[quote]Fuck you Facebook! If you weren’t so important as a marketing tool I would quit you. You made me change my name. The “Grygelko” part is my real last name……[/quote]
San Francisco drag queen Heklina, who most people only know by her drag name, shared the above message on Facebook yesterday after being forced by the social network to change her name to reflect her legal last name. This same anger and resentment seems to be the mutual feeling among performers who have been forced to update their profile names to avoid being banned from Facebook altogether.
The decision, which is part of Facebook’s effort to “keep our community safe,” is being enforced as part of a crackdown on their user guidelines. According to these guidelines, if your legal name is ‘Robert’ and you go by the name ‘Bob’ then you are required to use Robert as your profile name. If you want to use the name Bob, then you can make it your nickname…. If you use a pseudonym or nickname on Facebook, we highly recommend that you should start preparing to be targeted next.
This crackdown seems to be heavily targeting drag queen performers, which is ironic seeing as Facebook just announced in February that they were rolling out a customization option with about 50 different words for people to use to identify their gender. Most people seem bewildered by this sudden “attack,” which is exactly what it feels like.
Facebook’s solution? Create a fan page if you want to use a pseudonym. Well, Facebook, Sister Roma has started her own hashtag campaign, #MyNameIsRoma, in protest and has a few words to say about this…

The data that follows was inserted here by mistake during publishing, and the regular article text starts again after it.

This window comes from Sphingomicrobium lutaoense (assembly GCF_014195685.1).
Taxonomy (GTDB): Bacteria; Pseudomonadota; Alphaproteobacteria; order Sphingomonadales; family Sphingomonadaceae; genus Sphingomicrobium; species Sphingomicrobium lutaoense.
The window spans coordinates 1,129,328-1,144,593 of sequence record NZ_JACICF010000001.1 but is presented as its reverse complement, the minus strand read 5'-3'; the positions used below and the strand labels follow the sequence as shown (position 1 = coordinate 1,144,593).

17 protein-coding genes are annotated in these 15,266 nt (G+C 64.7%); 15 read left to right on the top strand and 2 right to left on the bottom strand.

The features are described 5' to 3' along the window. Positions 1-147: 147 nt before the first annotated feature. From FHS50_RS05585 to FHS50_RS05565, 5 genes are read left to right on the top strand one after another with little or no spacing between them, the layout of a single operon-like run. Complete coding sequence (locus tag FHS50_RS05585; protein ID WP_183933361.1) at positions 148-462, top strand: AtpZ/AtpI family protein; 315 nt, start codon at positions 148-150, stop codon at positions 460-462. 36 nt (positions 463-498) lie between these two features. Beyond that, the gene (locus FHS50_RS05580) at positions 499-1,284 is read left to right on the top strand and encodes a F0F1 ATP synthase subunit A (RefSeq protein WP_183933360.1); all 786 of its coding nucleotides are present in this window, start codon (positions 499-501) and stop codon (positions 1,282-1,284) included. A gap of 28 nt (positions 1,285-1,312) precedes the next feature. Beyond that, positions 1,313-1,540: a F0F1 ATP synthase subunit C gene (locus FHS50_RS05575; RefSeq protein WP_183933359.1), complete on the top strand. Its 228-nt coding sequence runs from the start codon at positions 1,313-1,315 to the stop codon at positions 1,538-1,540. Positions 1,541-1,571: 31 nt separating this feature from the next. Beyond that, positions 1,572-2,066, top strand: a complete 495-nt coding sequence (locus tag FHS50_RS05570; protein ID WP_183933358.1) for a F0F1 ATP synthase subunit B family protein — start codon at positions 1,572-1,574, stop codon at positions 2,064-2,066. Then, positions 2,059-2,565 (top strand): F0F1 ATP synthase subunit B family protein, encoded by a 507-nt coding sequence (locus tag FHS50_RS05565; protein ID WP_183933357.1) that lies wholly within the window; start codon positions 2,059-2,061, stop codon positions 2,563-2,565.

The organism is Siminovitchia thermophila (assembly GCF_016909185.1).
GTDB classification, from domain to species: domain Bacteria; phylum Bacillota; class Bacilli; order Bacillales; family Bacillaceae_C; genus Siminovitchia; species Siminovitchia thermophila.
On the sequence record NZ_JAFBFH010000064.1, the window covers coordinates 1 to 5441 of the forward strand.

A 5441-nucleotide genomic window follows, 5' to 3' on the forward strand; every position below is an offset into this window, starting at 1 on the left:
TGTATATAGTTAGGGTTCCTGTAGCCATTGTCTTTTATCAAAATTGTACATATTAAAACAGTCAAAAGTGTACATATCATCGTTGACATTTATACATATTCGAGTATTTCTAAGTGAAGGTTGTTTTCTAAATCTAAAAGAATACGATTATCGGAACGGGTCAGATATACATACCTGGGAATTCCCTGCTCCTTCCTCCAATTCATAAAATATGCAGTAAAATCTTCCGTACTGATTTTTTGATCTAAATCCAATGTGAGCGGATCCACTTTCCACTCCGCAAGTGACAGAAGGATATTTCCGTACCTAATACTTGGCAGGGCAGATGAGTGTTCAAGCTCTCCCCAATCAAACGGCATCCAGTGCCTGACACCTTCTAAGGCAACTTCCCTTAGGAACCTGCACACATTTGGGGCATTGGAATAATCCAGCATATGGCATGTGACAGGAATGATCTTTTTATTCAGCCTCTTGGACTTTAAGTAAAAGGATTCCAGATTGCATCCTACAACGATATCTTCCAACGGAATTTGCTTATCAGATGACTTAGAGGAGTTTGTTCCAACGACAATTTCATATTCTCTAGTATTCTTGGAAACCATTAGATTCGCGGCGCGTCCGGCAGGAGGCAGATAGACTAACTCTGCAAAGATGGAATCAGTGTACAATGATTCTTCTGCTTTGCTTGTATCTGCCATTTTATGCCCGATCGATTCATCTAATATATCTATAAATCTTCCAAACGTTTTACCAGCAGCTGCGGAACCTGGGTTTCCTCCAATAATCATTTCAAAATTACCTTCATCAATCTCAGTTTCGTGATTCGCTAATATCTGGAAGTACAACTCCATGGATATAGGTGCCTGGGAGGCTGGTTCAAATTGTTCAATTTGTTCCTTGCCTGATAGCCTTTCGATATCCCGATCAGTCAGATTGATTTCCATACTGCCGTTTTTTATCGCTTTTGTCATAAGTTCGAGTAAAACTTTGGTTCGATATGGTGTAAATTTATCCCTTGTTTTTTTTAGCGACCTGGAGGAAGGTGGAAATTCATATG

[quote]I’m not fucking Britney Spears. I have friends, not fans.[/quote]
-> Join our conversation on Facebook to discuss this issue. <-
The SFist has figured out that there is one way around being forced to change your name: “One workaround that Facebook will accept appears to be registering a DBA, or “Doing Business As” name with the Small Business Administration, so that may help.”
There’s also a petition on Change.org that has been started which asks Facebook to allow performers to use their stage names on their accounts. The petition, which is seeking to get 2,500 signatures, is about 300 people away from reaching its goal (at the time of this writing).
Aside from these two options, there doesn’t seem like there’s much else we can do at this time to change the reality of this situation. Unfortunately, as Heklina said in her status, quitting Facebook has become almost impossible because doing so would mean giving up what may be the best marketing tool for drag queen performers. In protest, we recommend that you ask anybody you know who is spending advertising dollars on Facebook to pause their campaigns until this issue is resolved.
— Sister Roma (@SisterRoma) September 11, 2014
Here is an unofficial list we have compiled so far of Drag Performers who have been required by Facebook to change their names or who have lost access to their accounts. Please post in our Facebook Drag News Discussion Group if you know of any others to add to the list.
James Majesty St. James
Cherry Sur Bete
Olivia La Garce
Supernova Majesty Michaels
Bob the Drag Queen
Vivacious (the first RuPaul girl to be effected, we believe)